In terms of township, active transport forms should be promoted instead of the enclosed space of the light rail transit (LRT) or mass rapid transit (MRT), Ip said. “This can take the form of bicycles or improved connections for walkability. Cities should also reserve capacities like land, material, and monetary funds for contingency uses. An example would be the erection of temporary isolation flats and test centres to avoid a crisis,” he said.
Infusion of tech solutions
Technology innovations is seeing a spike as developers look into containing areas where the virus can spread. “Now we could find contactless tech solutions ranging from the outermost to the innermost of property developments. Homes are now being equipped with many hands-free tech. Some good examples are wireless smart voice assistant devices such as Google Home, Alexa and Homepod,” said Perfect Smart Touch Solutions (Smartouch) CEO Arivendran Sivanyanam.
He pointed out that commonly touched areas like door knobs and handles are touched by several people, which makes these spots the most susceptible to germs and bacteria collection. “A simple-yet-productive solution is placing a gesture sensor to allow access for automated doors in common areas,” he said, adding that automated doors can also be implemented in a simplified version for existing homes.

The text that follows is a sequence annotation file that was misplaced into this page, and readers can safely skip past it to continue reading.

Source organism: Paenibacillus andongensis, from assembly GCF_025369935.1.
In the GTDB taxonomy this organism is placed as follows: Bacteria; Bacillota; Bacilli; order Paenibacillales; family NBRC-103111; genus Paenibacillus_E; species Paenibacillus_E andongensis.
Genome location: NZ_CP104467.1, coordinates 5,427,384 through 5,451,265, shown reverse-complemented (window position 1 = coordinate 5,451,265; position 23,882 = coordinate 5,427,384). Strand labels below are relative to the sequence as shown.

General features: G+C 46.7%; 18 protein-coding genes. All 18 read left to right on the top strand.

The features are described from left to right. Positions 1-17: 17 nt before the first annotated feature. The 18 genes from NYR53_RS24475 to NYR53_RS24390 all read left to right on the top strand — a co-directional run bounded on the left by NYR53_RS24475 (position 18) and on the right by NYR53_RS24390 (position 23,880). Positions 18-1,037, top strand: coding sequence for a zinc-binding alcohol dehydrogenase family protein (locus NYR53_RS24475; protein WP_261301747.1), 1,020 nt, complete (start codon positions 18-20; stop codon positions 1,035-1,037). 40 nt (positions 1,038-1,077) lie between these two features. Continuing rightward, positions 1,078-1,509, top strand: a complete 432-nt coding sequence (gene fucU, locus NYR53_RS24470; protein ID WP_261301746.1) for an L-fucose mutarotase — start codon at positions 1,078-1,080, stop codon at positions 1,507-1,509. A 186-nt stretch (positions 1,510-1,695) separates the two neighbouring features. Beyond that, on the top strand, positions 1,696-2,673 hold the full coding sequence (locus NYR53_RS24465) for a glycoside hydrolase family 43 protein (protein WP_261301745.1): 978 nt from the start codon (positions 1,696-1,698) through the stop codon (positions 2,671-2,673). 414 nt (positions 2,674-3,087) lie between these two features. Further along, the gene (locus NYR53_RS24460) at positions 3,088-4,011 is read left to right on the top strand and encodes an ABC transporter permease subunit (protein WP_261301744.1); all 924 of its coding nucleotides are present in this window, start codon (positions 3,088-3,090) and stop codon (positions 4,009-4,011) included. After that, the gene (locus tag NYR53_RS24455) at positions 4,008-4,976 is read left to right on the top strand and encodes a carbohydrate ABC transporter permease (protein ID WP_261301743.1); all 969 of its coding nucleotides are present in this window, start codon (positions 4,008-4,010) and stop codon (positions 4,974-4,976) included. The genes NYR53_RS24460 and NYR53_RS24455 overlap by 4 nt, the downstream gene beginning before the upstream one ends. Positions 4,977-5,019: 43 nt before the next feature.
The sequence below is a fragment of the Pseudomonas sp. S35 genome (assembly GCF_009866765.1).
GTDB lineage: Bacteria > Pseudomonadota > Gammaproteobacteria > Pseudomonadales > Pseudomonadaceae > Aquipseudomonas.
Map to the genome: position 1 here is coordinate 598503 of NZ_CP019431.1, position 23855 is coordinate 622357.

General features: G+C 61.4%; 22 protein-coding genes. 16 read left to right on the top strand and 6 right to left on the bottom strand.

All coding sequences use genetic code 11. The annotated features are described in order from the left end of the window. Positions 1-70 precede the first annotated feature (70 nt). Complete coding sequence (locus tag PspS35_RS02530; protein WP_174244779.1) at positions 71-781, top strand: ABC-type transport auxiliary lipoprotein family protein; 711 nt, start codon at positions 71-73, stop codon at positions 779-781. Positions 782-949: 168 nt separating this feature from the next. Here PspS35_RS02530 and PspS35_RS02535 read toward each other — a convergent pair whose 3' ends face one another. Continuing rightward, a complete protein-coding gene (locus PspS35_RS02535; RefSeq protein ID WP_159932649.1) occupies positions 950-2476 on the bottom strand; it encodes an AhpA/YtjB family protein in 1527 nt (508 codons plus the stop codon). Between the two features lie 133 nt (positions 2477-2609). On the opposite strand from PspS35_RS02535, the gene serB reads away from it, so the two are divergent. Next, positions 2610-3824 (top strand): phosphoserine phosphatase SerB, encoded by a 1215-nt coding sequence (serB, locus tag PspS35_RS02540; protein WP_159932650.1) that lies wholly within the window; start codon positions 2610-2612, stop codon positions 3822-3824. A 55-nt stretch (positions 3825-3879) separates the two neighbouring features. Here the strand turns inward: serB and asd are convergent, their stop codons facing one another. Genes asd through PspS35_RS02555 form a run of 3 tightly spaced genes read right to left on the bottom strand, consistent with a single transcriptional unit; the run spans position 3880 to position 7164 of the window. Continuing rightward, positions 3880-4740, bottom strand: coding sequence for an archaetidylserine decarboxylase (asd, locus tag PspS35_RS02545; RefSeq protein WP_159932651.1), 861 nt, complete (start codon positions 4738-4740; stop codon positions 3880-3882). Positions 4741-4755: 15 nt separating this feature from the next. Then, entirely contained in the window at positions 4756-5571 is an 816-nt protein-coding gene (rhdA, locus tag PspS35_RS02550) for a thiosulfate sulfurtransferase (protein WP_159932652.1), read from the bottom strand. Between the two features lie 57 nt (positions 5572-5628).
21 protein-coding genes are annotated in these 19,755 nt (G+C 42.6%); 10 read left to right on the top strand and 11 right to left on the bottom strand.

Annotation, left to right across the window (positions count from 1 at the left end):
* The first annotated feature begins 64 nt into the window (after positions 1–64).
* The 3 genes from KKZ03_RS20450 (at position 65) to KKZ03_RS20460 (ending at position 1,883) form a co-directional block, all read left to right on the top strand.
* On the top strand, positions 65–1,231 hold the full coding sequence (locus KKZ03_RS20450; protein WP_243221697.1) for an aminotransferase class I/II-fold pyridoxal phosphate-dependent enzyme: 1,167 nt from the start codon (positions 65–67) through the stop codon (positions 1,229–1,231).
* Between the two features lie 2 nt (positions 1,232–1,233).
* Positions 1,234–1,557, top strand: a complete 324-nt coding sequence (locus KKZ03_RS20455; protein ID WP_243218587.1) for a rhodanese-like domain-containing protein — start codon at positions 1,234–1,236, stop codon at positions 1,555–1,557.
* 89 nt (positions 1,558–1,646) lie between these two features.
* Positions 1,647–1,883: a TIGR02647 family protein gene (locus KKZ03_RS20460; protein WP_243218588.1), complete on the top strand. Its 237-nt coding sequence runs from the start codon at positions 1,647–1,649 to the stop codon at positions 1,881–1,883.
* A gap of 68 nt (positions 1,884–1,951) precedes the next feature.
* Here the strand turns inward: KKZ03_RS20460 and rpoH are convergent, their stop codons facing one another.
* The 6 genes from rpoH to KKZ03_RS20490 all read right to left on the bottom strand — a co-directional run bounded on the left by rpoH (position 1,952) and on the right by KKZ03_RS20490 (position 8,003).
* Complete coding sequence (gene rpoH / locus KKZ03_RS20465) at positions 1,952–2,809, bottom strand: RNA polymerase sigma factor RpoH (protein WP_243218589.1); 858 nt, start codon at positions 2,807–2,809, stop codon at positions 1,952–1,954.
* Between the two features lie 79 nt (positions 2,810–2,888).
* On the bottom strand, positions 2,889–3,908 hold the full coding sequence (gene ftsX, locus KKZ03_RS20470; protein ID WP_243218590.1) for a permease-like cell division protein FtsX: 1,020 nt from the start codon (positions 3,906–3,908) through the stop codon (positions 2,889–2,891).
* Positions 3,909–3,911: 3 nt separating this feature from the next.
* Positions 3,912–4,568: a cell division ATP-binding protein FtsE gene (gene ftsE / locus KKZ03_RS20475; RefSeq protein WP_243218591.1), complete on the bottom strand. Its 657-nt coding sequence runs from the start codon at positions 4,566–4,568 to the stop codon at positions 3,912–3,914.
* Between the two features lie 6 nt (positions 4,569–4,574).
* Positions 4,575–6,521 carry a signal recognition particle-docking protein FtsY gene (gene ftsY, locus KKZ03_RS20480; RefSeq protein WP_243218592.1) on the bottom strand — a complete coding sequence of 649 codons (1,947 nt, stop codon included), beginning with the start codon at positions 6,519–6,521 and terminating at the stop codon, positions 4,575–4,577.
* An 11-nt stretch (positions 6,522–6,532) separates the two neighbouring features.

For actively common spaces such as gyms, he said sensors will act as a trigger point to automate the lights and air conditioner. Other existing technology that can be used includes QR code which can be used to register visitors and facial recognition technology for homeowners, he said. “Therefore, touch points will be reduced,” he said.
It’s still basics
Certainly, the demand from property buyers has seen a shift although the basics remain the same. Association of Valuers, Property Managers, Estate Agents and Property Consultants in the Private Sector Malaysia (PEPS) president Michael Kong said the general demand for features, pricing, layout or any other selling point remained mostly unchanged.
“In general, landed residential properties are still the favourite. However, within different locational sectors, the types of property differ due to various other factors and considerations.
“For instance, within urban KL location, stratified developments are preferred due to limited landed property offerings as well as price considerations,” he said.
“At the outer fringe of KL, lifestyle developments are more favoured as it gives a luxurious resort living and back to nature feeling. In the past, we see a lot of mega township developments that offer generous infrastructure, luxurious resort lifestyles and green or eco environment living,” Kong pointed out.
One noticeable change is that developers are now less eager to embark on large scale developments anymore and prefer smaller pocket developments, he said. As for the millennials, Kong said they generally prefer strata properties, which are smaller and easier to manage than landed properties.
“In addition, they prefer developments within urban and modern areas with sufficient amenities and facilities. Proximity to the workplace is also a major consideration to millennials who spend a large part of their time working and socialising with friends, colleagues and business associates,” he said.